Risk Based Tax Audit - PDF

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					Charles Vellutini

Risk Based: Tax MINING Selection Methods

Washington, June 2, 2010                             1

1. Why Risk Based Audit Selection?
2. How to do it? Statistical Methods for RBA
3. A case study: regression-based predictive

1. Why Risk Based Audit

The role of audits

 Detect and redress individual cases of non-
 Promote voluntary compliance by increasing the
  probability of detection and penalties for non-compliant
      This impact critically depends on a properly designed audit selection
       strategy focusing on high-risk taxpayers  threaten to risky, bad
       taxpayers, not others

      Audits provide a good opportunity for the tax administration to
       educate taxpayers on their legal obligations or book-keeping
       requirements, thereby improving future compliance.

 Gather information on both the health of the tax
  system (by measuring the share of non-compliant
  taxpayers and the amount of unpaid taxes, for example)
  and the evasion techniques used by taxpayers.

Audit selection methods

 Manual selection of audit cases by auditors based on
  their own knowledge of the taxpayers‟ behavior and
      Uses auditor‟s knowledge of taxpayers and environment

      Cannot uncover patterns of non-compliance hidden in the history of
       non-compliance in the same area, sector, or as determined by other
       taxpayer attributes;

      Discretionary, subjective approach  favors rent-seeking and
       corruption in the tax administration

      Has fallen into disfavor in OECD countries

 Random selection, including stratified sampling
      No bias in audit selection  useful to fight corruption

      Perceived as fair by taxpayers

      But clearly not focused on highest risks  high opportunity cost if
       used as sole selection method

 Risk-based selection = identify those taxpayers that
  are the most likely to be non-compliant
Risk based selection

 Select the most „risky‟ cases for detailed audit:
      Better use of scarse resources of tax administrations

      Fewer cases audited = Lower cost of tax collection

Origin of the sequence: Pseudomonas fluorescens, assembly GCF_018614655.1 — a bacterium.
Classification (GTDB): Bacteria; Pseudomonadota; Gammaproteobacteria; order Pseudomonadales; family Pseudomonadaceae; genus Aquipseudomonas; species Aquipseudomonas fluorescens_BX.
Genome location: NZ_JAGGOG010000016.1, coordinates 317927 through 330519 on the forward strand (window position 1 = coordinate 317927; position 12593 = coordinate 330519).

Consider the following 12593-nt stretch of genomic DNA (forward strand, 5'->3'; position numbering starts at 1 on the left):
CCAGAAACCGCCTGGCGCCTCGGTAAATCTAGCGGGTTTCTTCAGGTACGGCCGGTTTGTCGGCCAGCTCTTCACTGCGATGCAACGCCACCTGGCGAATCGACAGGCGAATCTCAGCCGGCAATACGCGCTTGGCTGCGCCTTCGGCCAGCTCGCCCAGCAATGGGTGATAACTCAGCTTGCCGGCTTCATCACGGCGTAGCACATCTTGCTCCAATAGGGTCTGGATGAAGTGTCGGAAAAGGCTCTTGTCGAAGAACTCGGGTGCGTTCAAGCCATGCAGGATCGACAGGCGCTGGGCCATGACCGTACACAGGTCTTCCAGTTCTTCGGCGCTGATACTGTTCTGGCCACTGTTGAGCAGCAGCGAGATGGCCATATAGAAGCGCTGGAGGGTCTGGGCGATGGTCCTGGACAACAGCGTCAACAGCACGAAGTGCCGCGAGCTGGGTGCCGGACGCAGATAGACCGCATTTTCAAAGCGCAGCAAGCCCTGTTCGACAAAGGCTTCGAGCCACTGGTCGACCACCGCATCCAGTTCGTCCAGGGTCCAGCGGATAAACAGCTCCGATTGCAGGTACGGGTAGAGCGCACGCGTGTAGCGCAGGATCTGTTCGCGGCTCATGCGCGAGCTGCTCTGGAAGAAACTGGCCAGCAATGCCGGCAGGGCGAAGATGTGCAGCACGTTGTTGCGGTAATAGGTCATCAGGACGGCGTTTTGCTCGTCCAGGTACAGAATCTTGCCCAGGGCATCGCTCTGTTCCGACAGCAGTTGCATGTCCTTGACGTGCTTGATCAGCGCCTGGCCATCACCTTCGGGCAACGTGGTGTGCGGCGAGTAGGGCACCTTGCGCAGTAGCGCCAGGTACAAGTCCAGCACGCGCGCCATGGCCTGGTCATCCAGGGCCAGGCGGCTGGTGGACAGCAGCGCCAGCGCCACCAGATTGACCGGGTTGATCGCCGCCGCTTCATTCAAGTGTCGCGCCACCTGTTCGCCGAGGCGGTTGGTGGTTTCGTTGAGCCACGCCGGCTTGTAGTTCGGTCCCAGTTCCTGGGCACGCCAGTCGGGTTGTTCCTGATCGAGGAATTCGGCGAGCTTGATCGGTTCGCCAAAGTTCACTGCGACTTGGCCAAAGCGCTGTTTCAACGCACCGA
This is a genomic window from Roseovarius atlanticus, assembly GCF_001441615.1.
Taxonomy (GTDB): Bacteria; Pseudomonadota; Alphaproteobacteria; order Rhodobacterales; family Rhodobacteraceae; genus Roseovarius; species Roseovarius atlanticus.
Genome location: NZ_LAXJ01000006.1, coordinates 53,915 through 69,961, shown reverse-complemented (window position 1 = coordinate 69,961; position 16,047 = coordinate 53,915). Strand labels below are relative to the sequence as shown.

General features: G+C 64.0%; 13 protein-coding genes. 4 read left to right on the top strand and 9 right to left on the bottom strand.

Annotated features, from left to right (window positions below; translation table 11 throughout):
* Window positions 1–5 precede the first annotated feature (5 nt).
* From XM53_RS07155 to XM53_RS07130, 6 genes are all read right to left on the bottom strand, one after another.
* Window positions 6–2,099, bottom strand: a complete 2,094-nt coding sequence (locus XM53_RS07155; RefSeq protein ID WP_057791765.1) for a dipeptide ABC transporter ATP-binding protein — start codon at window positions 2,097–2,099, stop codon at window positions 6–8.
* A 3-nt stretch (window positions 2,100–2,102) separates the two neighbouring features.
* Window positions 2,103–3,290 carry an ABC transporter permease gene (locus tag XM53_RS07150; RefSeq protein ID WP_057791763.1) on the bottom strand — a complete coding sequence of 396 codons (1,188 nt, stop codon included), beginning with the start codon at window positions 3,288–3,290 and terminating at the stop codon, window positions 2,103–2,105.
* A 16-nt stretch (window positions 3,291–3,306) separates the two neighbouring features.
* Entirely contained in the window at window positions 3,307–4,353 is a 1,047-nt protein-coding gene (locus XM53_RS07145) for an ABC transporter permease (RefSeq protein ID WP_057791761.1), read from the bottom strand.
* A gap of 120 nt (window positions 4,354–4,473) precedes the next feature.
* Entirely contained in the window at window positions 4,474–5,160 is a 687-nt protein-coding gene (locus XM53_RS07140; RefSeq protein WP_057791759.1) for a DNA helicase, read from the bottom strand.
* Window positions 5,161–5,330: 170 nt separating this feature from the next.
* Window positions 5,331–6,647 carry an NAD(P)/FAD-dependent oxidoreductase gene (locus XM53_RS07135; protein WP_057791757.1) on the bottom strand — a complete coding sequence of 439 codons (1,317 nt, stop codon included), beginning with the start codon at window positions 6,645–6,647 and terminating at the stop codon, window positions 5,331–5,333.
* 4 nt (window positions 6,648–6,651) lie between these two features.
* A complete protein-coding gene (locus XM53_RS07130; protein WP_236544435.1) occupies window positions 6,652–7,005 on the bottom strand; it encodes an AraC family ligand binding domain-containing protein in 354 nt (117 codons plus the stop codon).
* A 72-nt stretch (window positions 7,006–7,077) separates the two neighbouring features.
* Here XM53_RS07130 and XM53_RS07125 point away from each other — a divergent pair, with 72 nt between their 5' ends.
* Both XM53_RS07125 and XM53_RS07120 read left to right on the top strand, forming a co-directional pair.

   Most professionally competent officers can be deputed to tax audit

 Data-driven: case selection based on objective criteria,
  not left to the discretion of the tax official
 Reduce opportunities for rent seeking behavior :
      Reduce interface between tax inspectors and taxpayers

      Help fight corruption

 …But costs in terms of data, IT systems and training

Separating audit case selection from audit

         Traditional audits           Risk-based audits

                                           Central risk
                                           analysis &

                      Local                               Local Tax
   Taxpayer                     Taxpayer       Audit
                     Tax Unit                               Unit

          International experience in risk-based audits

Country          Manual                 Random                         Risk-based
                 selection              selection                      selection
USA                 No                    Stratified sampling by        Discriminate function
                                            taxpayer category, for         (DIF score), based on
                                            income tax;                    prior random samples.
                                           Around 2.000 random
                                            audits every year for
                                            learning purposes
                                            (unbiased data)
                                           Long experience of
                                            randomly-selected audits
                                            (first program in 1963).
Canada              No                    Stratified sampling by        Macro-level analysis
                                            industry and revenue           using time series
                                            range                          econometrics
                                           1000-2000 yearly              Audit selection based on
                                            random audits                  data mining techniques
UK                  Yes, for 55 % of      Simple random sampling        Extensive data matching
                     audits.                for self-assessment            and data mining